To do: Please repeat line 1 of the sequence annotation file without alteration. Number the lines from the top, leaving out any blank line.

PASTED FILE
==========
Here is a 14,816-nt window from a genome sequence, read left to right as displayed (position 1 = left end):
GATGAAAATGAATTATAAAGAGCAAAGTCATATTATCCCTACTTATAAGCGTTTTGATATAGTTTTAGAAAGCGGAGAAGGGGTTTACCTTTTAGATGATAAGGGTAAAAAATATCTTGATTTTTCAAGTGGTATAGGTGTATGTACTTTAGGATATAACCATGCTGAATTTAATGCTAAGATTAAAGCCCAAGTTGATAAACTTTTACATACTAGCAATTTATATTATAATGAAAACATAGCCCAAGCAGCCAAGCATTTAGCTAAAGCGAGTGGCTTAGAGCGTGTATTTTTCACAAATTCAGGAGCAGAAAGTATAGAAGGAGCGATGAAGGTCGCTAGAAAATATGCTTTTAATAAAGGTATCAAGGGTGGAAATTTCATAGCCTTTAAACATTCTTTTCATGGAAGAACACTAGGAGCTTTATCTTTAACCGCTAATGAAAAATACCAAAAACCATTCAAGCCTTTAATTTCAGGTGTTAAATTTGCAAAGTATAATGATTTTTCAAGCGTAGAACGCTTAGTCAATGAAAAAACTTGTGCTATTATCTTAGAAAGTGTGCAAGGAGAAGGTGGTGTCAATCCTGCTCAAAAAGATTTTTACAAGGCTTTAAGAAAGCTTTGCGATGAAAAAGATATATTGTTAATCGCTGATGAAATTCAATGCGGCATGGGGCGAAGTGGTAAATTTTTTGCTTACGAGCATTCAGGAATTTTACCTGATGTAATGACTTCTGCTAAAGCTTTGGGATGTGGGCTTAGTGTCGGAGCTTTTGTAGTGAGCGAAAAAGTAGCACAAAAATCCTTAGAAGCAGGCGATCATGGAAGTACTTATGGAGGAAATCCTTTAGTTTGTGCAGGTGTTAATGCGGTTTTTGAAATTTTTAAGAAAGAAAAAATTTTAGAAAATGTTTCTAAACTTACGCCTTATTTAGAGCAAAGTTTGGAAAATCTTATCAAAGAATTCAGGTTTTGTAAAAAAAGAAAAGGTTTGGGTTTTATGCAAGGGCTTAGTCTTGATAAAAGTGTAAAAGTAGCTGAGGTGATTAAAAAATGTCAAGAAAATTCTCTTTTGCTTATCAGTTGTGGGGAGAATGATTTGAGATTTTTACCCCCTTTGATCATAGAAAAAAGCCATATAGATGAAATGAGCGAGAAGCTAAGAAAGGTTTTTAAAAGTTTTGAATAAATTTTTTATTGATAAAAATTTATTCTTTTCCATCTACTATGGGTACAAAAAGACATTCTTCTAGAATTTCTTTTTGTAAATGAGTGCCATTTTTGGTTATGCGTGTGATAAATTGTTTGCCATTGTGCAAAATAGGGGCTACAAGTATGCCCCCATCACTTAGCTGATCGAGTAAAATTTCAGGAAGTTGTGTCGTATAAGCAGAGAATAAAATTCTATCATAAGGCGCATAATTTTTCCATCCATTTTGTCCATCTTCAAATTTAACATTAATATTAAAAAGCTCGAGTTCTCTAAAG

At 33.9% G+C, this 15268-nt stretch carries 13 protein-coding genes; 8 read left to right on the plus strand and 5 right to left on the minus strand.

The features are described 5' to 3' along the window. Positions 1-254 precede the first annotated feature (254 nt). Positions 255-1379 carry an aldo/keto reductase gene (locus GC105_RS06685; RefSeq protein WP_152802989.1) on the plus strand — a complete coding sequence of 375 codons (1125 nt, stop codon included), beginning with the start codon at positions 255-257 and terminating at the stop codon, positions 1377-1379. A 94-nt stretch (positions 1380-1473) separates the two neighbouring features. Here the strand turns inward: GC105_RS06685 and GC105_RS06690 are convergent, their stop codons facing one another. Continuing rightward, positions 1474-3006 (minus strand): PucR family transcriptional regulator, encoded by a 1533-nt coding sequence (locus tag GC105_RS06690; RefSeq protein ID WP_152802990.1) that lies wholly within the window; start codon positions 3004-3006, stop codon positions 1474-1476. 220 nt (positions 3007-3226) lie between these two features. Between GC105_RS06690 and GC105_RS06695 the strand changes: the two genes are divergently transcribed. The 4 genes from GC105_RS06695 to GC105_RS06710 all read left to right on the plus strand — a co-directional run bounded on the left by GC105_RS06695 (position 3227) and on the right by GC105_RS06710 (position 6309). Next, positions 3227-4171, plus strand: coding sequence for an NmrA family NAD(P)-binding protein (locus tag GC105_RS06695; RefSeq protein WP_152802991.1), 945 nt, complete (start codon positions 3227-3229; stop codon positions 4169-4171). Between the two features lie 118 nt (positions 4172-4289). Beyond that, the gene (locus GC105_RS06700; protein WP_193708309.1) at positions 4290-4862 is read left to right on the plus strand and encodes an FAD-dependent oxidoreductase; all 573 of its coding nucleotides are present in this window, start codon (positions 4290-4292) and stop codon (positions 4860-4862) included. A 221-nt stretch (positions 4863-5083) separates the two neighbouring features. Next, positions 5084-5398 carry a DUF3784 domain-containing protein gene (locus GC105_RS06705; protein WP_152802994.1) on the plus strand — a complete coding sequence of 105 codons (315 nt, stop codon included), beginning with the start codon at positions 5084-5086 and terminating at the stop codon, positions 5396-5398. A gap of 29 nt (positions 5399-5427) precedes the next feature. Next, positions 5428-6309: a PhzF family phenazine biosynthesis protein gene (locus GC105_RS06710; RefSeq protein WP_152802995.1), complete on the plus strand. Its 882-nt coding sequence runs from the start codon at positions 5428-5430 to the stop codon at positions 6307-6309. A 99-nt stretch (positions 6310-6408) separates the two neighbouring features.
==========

Here is a 14,816-nt window from a genome sequence, read left to right as displayed (position 1 = left end):